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Phenol (carbolic acid) was introduced into household use as a potent germicidal agent but today is found in fewer products because less toxic compounds have replaced it. Phenol can be found in topical skin products (eg, Campho-phenique containing 4.7% phenol) and in surface deodorizers and disinfectants (eg, Creolin®). Phenol is used in the production of fertilizers, wood preservatives, paint removers, and other chemicals. Hexachlorophene is a chlorinated biphenol that was used widely as a topical antiseptic and preoperative scrub until its adverse neurologic effects were recognized. Other phenolic compounds include creosote, creosol, cresol, cresylic acid, hydroquinone, eugenol, and chloroxylenol, the active ingredient in Dettol®. Pentachlorophenol and dinitrophenols are discussed


Phenol denatures protein, disrupts the cell wall, and produces a coagulative tissue necrosis. It may cause corrosive injury to the eyes, skin, and respiratory tract. Systemic absorption may result in cardiac arrhythmias and CNS stimulation, but the mechanisms of these effects are not known. Some phenolic compounds (eg, dinitrophenol and hydroquinone) may induce hemolysis and methemoglobinemia.


The minimum toxic and lethal doses are not well defined. Most phenolic compounds can be absorbed following inhalation, skin exposure, and ingestion.

  1. Inhalation. The OSHA recommended workplace permissible exposure limit for pure phenol is 5 ppm (19 mg/m3) as an 8-hour time-weighted average. The level considered immediately dangerous to life or health (IDLH) is 250 ppm.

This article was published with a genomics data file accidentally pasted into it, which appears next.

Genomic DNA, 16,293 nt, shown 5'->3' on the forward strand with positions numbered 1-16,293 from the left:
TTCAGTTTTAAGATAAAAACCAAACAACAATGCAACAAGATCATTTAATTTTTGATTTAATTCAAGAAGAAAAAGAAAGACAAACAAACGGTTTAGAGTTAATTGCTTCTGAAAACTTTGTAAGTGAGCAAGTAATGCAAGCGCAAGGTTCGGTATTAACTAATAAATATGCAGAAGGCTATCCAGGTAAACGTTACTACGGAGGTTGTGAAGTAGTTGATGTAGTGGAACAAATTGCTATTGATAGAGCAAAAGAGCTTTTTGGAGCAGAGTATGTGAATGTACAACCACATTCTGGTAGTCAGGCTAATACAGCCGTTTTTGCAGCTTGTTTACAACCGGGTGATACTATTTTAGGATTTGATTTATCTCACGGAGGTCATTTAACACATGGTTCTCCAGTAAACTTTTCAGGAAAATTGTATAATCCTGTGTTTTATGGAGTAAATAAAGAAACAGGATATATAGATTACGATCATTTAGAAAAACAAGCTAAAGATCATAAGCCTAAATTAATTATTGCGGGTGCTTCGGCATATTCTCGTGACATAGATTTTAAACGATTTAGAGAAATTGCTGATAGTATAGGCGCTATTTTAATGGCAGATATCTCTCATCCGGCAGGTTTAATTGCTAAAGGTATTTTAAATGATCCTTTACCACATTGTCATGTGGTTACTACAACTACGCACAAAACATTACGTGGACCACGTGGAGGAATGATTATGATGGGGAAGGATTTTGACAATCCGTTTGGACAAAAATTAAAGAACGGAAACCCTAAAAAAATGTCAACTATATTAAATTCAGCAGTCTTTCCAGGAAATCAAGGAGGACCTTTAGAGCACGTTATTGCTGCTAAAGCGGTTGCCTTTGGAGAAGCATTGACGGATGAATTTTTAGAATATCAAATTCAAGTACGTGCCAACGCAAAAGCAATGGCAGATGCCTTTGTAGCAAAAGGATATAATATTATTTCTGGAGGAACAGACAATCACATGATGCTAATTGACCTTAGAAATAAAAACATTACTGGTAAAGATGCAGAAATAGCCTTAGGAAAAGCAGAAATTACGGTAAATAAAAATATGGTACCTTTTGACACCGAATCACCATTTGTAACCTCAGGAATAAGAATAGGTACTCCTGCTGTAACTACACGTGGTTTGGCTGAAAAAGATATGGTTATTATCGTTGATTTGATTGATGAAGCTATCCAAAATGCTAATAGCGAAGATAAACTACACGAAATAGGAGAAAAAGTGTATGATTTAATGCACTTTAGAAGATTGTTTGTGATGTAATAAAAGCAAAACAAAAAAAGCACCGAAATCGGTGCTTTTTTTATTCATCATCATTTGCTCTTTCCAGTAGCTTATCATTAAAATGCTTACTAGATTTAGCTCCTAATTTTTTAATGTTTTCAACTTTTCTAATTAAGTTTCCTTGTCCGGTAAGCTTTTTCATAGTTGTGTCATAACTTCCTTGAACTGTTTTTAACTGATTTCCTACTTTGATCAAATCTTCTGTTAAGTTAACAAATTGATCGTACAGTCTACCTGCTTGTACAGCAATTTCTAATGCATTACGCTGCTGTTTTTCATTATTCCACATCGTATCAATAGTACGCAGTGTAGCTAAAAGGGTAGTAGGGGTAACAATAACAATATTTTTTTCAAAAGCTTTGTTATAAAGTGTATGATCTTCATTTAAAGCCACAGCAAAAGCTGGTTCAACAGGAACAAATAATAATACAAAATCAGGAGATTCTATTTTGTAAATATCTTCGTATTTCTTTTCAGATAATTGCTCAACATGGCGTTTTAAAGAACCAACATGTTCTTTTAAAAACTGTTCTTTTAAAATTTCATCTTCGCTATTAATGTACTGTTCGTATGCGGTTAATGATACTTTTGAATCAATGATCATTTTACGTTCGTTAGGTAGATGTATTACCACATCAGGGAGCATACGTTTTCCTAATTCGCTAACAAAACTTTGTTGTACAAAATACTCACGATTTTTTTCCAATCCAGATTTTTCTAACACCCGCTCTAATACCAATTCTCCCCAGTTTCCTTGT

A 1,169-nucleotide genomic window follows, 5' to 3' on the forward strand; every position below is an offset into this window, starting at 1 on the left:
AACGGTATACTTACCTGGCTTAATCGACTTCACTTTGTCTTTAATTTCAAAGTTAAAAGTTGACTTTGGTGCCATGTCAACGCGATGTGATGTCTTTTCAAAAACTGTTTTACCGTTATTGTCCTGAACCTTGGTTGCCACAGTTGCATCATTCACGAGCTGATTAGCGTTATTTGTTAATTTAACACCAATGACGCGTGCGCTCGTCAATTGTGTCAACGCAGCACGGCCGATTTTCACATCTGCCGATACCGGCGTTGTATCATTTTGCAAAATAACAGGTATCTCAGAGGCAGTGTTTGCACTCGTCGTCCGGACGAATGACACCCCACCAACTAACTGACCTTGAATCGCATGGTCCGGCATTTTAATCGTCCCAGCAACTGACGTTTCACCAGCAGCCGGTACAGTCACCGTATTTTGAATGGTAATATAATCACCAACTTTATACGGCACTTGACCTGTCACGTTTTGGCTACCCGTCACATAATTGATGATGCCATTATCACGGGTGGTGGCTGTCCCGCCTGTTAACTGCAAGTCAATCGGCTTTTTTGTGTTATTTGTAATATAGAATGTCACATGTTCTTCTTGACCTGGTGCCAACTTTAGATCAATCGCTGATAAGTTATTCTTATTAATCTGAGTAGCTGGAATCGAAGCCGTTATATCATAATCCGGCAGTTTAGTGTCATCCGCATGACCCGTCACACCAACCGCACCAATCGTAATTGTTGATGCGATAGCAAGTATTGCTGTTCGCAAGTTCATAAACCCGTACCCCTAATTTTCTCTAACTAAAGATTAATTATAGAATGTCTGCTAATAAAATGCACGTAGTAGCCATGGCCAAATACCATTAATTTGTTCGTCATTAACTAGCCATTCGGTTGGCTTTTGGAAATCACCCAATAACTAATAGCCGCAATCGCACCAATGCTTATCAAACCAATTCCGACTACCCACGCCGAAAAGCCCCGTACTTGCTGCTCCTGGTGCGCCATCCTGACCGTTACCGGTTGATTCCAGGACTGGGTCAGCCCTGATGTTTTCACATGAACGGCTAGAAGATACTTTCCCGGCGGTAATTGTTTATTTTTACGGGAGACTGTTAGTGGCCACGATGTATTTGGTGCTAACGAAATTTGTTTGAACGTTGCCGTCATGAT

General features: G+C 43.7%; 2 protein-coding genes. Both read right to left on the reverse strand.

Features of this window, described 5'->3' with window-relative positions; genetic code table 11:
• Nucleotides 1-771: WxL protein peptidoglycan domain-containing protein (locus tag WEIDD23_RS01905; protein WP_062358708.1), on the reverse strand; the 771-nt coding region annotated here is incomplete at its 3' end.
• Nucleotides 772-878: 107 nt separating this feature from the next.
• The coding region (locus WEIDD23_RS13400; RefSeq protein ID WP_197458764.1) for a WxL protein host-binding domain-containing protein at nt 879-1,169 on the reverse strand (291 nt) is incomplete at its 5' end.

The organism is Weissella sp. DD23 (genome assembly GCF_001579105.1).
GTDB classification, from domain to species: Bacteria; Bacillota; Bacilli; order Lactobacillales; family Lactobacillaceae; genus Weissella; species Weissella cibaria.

2. Skin application. Death has occurred in infants from repeated dermal applications of small doses. A 9-year-old child developed brief runs of ventricular tachycardia, became obtunded and required intubation after application of Creolin® to her head and upper torso. Cardiac arrhythmias occurred after dermal application of 3 mL of an 88% phenol solution. Solutions of more than 5% can be corrosive.

  3. Ingestion. Deaths have occurred after adult ingestions of 1–32 g of phenol; however, survival after ingestion of 45–65 g has been reported. As little as 50– 500 mg has been reported as fatal in infants.

  4. Pharmacokinetics. Phenol is rapidly absorbed by all routes. Its elimination half-life is 0.5–4.5 hours.


Toxicity may result from inhalation, skin or eye exposure, or ingestion.

  1. Inhalation. Vapors from phenol may cause respiratory tract irritation and chemical pneumonia. Smoking of clove cigarettes (clove oil contains the phenol derivative eugenol) may cause severe tracheobronchitis.

  2. Skin and eyes. Dermal exposure may produce a deep white patch that turns red, after which the skin stains brown. This lesion is often initially painless. Irritation and severe corneal damage may occur if concentrated phenolic compounds come in contact with eyes.

  3. Ingestion usually causes vomiting and diarrhea, and diffuse corrosive GI tract injury may occur. Systemic absorption may cause a mild transaminitis, agitation, confusion, seizures, coma, hypotension, arrhythmias, and respiratory arrest.

  4. Injection. Accidental injection of high concentrations ...

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